Much ado about Shakespeare in a circus tent

The Island Shakespeare Festival will get a home under the big top this summer when the group takes up residence at the Langley Middle School campus.

Company members Valerie Huntington Olena Hodges (act out a scene as Hermia and Helena in “Midsummer Night’s Dream” last year. The Southern Oregon University students will return for “Much Ado About Nothing” this summer.

The Island Shakespeare Festival will get a home under the big top this summer when the group takes up residence at the Langley Middle School campus.

But until the first line of “Much Ado About Nothing” will be performed this summer, organizers need help.

Festival organizers have acquired a custom circus tent, but a portion of the funding still needs to be raised.

Island Shakespeare Festival Development Director Peggy Juve said the $32,000 tent is ordered, which was made possible through a donation of one-third of the funds by Nancy Nordhoff and Lynn Hayes. A Kickstarter campaign will be launched in mid-May with a 30-day pledge window, and the group is approaching individuals and community organizations for grants and donations.

The money must be raised by the end of June when the company will deliver the tent and rehearsals for “Much Ado About Nothing” begin, Juve said.

“The tent was almost serendipitous,” Juve said.

Director Rose Woods will set her production of “Much Ado About Nothing” in an 1890s circus setting. The idea for the tent was born in planning for the show.

“I was not thinking of a forever home for the festival, but of set design,” Woods said.

Juve began researching and came across the oldest tent maker in the United States, Armbruster Tent Makers.

“We realized we could have a home, and move around,” Juve said of the tent which will be 40 feet by 60 feet, can hold up to 300 people and be pitched anywhere they can drive a stake into the ground.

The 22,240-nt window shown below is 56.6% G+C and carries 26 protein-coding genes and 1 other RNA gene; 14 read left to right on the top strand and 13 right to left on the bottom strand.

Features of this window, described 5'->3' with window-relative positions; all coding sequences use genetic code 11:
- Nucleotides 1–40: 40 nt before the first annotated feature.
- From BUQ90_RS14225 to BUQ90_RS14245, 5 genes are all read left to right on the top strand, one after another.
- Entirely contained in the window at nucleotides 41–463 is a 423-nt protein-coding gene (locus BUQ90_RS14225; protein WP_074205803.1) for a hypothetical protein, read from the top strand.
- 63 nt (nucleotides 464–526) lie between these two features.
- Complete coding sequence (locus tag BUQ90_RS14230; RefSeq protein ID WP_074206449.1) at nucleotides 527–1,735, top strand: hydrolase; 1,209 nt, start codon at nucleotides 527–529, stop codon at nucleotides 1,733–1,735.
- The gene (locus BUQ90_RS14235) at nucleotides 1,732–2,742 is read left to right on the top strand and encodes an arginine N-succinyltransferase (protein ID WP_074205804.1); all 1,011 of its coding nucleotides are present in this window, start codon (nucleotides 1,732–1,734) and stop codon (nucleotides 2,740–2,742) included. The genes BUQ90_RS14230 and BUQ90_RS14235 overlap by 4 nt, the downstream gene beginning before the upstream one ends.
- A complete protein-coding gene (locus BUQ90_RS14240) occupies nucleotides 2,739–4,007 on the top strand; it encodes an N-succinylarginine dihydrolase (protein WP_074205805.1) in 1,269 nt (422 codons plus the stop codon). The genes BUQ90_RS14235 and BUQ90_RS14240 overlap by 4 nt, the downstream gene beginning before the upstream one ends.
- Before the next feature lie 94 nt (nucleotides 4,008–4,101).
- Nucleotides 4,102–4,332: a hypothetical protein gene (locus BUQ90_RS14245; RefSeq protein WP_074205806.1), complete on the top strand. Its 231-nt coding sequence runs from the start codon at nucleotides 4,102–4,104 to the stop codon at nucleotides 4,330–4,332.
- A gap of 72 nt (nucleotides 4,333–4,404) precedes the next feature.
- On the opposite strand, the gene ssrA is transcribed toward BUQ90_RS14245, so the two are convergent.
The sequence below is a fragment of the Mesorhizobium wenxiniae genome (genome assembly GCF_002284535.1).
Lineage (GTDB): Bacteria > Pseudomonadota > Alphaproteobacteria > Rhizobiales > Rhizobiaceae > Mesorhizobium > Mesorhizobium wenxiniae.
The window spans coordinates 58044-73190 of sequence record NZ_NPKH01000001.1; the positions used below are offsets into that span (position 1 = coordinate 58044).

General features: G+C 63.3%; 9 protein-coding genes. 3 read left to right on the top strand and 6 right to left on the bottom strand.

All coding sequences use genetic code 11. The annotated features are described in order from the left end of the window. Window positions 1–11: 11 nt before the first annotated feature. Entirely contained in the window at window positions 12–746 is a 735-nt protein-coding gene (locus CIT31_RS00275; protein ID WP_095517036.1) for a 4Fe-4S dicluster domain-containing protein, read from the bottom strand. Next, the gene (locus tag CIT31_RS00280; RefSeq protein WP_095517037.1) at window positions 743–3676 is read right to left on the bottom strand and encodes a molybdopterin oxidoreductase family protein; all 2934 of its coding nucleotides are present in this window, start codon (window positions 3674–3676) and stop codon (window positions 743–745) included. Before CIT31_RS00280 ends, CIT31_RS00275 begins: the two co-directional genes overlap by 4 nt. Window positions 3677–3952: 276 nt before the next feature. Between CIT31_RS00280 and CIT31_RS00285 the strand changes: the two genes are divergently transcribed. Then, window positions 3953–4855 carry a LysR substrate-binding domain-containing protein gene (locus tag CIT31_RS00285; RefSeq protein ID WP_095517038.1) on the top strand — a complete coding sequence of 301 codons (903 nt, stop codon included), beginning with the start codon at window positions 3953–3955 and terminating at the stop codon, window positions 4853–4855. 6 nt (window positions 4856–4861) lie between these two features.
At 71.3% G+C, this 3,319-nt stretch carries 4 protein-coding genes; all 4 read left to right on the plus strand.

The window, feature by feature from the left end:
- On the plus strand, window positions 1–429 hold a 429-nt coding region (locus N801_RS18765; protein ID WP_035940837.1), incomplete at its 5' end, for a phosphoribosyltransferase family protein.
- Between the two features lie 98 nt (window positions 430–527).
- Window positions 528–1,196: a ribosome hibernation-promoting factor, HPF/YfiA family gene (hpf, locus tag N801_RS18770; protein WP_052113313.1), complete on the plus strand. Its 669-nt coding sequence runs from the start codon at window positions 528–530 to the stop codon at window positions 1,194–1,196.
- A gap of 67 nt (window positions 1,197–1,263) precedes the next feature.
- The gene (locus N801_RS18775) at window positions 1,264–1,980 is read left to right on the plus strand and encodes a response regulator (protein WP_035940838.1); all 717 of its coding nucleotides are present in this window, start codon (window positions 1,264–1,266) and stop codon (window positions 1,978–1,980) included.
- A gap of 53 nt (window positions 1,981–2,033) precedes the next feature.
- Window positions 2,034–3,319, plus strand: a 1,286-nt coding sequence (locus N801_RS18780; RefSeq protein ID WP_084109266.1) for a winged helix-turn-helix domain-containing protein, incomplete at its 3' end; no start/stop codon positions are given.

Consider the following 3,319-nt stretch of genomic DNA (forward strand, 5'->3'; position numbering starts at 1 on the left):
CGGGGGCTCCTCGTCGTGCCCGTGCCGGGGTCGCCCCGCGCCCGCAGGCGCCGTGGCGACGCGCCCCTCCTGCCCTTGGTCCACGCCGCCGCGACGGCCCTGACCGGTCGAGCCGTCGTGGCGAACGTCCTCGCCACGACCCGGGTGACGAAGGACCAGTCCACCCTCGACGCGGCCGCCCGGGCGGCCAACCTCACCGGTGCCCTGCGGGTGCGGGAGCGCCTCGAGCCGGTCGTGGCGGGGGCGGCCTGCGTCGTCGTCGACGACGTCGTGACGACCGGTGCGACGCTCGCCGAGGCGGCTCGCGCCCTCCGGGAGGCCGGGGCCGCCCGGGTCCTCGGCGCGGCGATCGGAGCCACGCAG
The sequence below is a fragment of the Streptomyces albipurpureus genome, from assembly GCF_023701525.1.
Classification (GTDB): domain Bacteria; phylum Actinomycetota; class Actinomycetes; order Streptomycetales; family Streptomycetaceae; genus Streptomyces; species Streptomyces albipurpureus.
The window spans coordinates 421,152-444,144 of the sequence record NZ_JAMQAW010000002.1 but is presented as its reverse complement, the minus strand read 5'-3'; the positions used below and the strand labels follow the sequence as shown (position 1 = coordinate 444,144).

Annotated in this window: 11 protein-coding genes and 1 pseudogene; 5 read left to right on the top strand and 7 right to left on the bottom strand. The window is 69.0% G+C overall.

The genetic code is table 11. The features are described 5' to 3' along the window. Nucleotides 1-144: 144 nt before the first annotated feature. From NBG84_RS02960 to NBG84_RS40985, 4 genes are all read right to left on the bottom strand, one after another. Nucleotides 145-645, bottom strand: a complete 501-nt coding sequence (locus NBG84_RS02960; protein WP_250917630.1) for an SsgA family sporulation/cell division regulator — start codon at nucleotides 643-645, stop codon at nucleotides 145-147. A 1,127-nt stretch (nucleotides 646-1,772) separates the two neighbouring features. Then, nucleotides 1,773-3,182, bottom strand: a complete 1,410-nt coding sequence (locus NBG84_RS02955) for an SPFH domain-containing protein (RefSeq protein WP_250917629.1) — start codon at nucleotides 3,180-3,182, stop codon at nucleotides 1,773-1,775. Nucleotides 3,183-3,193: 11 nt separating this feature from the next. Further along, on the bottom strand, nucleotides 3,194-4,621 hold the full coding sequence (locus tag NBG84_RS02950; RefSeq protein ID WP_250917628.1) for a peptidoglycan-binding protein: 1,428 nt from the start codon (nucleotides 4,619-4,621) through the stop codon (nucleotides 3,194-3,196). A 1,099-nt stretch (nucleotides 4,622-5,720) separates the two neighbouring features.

Woods and Juve chose canvas and neutral colors so the tent will still blend with future production settings. The tent will last 30 to 40 years and retains 50 to 60 percent of its value, Juve said.

“It’s a good investment,” she added.

Indeed, the Island Shakespeare Festival has grown in leaps and bounds in its first three years. In 2011, it drew 800 people in two weekends. Last year 2,000 people attended. This summer, organizers expect 3,000 and will perform six weekends and 18 shows.

“It’s crazy how it has grown,” Woods said. “I just started it because it was the right time and I was in love with the Story House land.”

Her beloved venue also changed, but organizers are still excited. From the Story House stage at the Whidbey Institute in Clinton, the festival has moved to Langley and will set up on the Langley Middle School grounds.

Juve and Woods say the school district was accommodating because its leaders see the education potential to their students and the land is not used in the summer.

Langley merchants and lodging owners were excited about the prospect of thousands of Shakespeare fans coming through town.

Shakespeare festival board member Rene Neff, also a Langley City Council member and gallery owner, said the potential for economic development for Langley is huge.

“We’re so excited to have the festival in town. It’s 3,000 people shopping and spending time in Langley,” she said.

Organizers also said that they will be happy to let the community use the tent for other events when it is not used for the Island Shakespeare Festival, which may generate rental revenue. Advertising may also be sold in the tent flaps to help pay for festival expenses.

The shows are always free.

“Much Ado About Nothing” will take to the stage Aug. 2 through Sept. 8 under the Big Top in the heart of Langley.

Anyone who would like to support the tent project may send checks to ISF, P.O. Box 1262, Langley. Checks need to be made payable to WIAC with ISF in the memo.


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